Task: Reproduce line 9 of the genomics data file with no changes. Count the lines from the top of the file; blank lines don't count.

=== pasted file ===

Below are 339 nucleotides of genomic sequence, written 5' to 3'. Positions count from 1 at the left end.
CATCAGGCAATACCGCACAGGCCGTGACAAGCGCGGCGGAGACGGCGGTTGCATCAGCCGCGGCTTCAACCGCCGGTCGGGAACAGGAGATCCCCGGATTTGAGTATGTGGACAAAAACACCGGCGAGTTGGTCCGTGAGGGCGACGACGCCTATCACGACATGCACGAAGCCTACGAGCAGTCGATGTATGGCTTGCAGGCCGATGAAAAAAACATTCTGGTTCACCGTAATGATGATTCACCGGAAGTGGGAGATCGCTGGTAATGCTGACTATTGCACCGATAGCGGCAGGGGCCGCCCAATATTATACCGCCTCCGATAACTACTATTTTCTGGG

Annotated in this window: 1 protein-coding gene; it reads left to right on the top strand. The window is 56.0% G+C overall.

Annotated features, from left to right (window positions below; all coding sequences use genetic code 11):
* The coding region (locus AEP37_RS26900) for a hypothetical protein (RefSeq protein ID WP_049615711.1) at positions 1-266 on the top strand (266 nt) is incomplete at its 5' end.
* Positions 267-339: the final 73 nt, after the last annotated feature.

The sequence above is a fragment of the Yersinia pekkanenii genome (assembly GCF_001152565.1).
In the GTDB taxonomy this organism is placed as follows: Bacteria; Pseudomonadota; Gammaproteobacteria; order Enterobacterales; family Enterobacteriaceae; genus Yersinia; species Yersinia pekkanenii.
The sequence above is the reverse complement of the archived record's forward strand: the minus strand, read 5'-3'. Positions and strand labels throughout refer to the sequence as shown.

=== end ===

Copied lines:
The sequence above is the reverse complement of the archived record's forward strand: the minus strand, read 5'-3'. Positions and strand labels throughout refer to the sequence as shown.